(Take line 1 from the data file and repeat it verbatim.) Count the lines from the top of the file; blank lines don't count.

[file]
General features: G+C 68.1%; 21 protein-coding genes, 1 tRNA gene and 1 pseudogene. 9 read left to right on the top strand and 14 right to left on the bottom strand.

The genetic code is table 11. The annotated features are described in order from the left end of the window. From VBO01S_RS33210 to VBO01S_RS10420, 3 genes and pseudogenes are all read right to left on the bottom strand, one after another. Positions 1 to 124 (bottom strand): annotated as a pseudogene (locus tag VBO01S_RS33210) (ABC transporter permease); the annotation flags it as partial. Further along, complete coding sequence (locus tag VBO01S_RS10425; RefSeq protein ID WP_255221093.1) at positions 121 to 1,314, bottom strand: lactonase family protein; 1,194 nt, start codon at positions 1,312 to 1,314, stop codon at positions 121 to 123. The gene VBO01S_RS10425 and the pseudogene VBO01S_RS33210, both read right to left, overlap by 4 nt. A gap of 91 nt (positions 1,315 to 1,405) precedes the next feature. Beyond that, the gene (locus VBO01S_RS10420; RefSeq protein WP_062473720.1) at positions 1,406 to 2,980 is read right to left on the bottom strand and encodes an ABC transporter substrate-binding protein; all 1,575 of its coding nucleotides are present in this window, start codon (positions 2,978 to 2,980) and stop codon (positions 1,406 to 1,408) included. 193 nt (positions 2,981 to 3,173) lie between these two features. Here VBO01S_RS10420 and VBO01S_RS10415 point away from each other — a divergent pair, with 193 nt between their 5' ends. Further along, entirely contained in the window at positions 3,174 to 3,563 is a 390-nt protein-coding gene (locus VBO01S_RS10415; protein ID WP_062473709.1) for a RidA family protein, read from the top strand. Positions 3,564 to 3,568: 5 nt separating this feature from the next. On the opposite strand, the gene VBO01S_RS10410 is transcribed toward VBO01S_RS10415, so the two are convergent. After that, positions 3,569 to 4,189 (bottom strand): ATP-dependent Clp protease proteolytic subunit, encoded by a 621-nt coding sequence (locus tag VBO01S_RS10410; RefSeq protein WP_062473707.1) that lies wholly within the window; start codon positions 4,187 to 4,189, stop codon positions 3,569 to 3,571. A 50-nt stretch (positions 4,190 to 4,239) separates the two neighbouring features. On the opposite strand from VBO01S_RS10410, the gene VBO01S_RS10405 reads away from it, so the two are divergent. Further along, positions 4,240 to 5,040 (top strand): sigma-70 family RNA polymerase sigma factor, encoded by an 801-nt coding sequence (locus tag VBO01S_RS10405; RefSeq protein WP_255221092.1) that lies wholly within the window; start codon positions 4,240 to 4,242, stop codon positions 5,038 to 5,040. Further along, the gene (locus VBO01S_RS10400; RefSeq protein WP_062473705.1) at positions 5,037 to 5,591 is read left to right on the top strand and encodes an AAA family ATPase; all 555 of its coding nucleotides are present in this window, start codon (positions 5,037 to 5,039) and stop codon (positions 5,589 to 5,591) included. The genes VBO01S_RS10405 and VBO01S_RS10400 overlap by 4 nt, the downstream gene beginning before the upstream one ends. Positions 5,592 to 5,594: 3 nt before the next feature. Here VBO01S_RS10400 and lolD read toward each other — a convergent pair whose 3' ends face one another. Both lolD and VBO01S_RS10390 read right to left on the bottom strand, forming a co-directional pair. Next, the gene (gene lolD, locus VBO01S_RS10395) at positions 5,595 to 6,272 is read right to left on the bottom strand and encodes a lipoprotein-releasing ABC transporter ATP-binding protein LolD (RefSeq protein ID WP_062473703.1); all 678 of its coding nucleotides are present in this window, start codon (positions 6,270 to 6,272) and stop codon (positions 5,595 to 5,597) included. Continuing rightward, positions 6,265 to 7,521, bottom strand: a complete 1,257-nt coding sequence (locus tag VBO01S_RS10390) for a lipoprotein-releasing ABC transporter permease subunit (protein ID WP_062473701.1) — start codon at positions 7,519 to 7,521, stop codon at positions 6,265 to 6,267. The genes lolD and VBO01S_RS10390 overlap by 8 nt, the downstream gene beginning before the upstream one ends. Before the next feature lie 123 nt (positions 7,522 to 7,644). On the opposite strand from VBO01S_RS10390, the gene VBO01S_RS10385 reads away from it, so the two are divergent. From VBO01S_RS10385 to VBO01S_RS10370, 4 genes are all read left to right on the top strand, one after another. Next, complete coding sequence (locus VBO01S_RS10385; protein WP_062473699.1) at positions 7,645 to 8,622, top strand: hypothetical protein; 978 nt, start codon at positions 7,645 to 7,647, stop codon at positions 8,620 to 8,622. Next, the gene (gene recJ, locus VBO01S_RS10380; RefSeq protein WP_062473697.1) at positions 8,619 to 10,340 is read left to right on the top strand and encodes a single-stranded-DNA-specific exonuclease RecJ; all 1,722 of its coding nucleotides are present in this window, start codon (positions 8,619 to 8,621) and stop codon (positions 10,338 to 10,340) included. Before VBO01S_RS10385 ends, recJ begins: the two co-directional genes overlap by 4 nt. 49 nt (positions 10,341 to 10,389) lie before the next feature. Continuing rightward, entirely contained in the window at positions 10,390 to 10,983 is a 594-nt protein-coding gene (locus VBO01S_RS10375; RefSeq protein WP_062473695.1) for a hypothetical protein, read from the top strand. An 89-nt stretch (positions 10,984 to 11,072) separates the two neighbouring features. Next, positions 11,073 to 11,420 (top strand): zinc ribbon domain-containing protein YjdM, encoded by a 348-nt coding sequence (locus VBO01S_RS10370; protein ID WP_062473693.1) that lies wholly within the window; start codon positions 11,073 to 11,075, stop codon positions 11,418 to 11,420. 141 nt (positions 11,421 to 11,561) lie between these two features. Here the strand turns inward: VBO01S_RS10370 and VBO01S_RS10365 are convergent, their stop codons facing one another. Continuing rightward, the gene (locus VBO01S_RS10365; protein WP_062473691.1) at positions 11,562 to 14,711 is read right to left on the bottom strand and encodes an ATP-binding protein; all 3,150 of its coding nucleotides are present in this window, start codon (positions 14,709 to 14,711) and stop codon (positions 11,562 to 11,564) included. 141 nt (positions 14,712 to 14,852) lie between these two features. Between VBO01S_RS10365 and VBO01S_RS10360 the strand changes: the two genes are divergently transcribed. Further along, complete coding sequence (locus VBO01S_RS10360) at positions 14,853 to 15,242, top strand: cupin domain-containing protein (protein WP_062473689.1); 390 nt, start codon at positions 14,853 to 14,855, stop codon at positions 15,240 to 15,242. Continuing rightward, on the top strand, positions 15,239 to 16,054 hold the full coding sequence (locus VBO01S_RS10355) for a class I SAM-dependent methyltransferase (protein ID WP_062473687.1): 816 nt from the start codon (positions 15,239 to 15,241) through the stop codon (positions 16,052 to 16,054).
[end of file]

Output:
General features: G+C 68.1%; 21 protein-coding genes, 1 tRNA gene and 1 pseudogene. 9 read left to right on the top strand and 14 right to left on the bottom strand.